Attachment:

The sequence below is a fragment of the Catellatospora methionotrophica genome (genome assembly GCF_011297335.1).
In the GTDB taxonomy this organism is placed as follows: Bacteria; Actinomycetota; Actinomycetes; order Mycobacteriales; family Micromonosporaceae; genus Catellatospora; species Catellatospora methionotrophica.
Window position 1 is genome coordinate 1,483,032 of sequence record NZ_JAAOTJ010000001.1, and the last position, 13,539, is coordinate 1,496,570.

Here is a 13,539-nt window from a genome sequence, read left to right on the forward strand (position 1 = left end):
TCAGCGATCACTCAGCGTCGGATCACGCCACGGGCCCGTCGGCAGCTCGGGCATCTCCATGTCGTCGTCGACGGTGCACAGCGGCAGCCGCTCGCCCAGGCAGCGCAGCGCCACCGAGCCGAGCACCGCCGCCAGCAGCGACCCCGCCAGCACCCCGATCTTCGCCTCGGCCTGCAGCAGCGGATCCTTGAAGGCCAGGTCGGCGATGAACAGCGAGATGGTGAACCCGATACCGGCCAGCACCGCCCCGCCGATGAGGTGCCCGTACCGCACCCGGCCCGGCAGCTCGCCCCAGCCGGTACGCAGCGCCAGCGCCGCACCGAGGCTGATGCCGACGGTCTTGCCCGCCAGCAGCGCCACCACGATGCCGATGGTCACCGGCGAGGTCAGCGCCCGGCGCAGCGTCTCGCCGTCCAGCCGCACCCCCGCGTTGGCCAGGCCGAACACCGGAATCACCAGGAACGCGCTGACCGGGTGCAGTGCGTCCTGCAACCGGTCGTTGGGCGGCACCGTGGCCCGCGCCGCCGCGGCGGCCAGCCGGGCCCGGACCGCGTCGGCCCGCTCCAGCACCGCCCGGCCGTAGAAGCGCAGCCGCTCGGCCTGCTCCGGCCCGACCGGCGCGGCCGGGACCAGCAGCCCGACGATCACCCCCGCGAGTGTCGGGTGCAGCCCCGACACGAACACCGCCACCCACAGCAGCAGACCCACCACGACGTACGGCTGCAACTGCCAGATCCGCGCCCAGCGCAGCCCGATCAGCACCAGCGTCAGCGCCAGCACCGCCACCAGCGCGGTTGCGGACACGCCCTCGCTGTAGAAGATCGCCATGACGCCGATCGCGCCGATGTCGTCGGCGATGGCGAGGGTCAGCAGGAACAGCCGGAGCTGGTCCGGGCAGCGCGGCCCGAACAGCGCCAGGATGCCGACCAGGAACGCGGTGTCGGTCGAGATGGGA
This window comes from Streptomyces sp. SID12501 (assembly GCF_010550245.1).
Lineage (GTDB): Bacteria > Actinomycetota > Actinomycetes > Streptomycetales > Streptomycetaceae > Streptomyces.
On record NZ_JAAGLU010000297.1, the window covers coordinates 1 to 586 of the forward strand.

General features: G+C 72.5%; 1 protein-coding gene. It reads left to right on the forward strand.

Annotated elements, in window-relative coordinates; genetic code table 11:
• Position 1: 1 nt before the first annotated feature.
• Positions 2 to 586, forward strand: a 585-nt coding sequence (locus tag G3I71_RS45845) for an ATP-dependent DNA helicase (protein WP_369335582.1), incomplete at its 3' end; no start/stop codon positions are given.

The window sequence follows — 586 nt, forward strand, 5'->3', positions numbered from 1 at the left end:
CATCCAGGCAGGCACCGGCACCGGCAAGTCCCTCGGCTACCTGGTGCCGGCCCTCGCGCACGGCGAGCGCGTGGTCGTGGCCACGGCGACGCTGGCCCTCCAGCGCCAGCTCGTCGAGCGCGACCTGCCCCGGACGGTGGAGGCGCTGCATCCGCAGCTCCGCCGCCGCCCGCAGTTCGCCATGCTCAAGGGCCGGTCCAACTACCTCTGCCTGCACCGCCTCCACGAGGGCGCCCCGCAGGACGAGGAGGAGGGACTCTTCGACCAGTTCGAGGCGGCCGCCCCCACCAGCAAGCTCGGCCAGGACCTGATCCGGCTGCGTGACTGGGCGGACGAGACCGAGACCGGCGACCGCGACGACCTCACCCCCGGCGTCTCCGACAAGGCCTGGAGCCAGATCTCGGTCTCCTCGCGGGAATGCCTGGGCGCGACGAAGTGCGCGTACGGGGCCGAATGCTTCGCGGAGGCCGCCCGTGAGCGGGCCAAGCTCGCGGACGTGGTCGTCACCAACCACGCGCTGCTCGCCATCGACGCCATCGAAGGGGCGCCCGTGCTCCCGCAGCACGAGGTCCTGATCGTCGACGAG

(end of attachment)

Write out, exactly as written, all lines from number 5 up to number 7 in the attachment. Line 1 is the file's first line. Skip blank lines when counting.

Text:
TCAGCGATCACTCAGCGTCGGATCACGCCACGGGCCCGTCGGCAGCTCGGGCATCTCCATGTCGTCGTCGACGGTGCACAGCGGCAGCCGCTCGCCCAGGCAGCGCAGCGCCACCGAGCCGAGCACCGCCGCCAGCAGCGACCCCGCCAGCACCCCGATCTTCGCCTCGGCCTGCAGCAGCGGATCCTTGAAGGCCAGGTCGGCGATGAACAGCGAGATGGTGAACCCGATACCGGCCAGCACCGCCCCGCCGATGAGGTGCCCGTACCGCACCCGGCCCGGCAGCTCGCCCCAGCCGGTACGCAGCGCCAGCGCCGCACCGAGGCTGATGCCGACGGTCTTGCCCGCCAGCAGCGCCACCACGATGCCGATGGTCACCGGCGAGGTCAGCGCCCGGCGCAGCGTCTCGCCGTCCAGCCGCACCCCCGCGTTGGCCAGGCCGAACACCGGAATCACCAGGAACGCGCTGACCGGGTGCAGTGCGTCCTGCAACCGGTCGTTGGGCGGCACCGTGGCCCGCGCCGCCGCGGCGGCCAGCCGGGCCCGGACCGCGTCGGCCCGCTCCAGCACCGCCCGGCCGTAGAAGCGCAGCCGCTCGGCCTGCTCCGGCCCGACCGGCGCGGCCGGGACCAGCAGCCCGACGATCACCCCCGCGAGTGTCGGGTGCAGCCCCGACACGAACACCGCCACCCACAGCAGCAGACCCACCACGACGTACGGCTGCAACTGCCAGATCCGCGCCCAGCGCAGCCCGATCAGCACCAGCGTCAGCGCCAGCACCGCCACCAGCGCGGTTGCGGACACGCCCTCGCTGTAGAAGATCGCCATGACGCCGATCGCGCCGATGTCGTCGGCGATGGCGAGGGTCAGCAGGAACAGCCGGAGCTGGTCCGGGCAGCGCGGCCCGAACAGCGCCAGGATGCCGACCAGGAACGCGGTGTCGGTCGAGATGGGA
This window comes from Streptomyces sp. SID12501 (assembly GCF_010550245.1).
Lineage (GTDB): Bacteria > Actinomycetota > Actinomycetes > Streptomycetales > Streptomycetaceae > Streptomyces.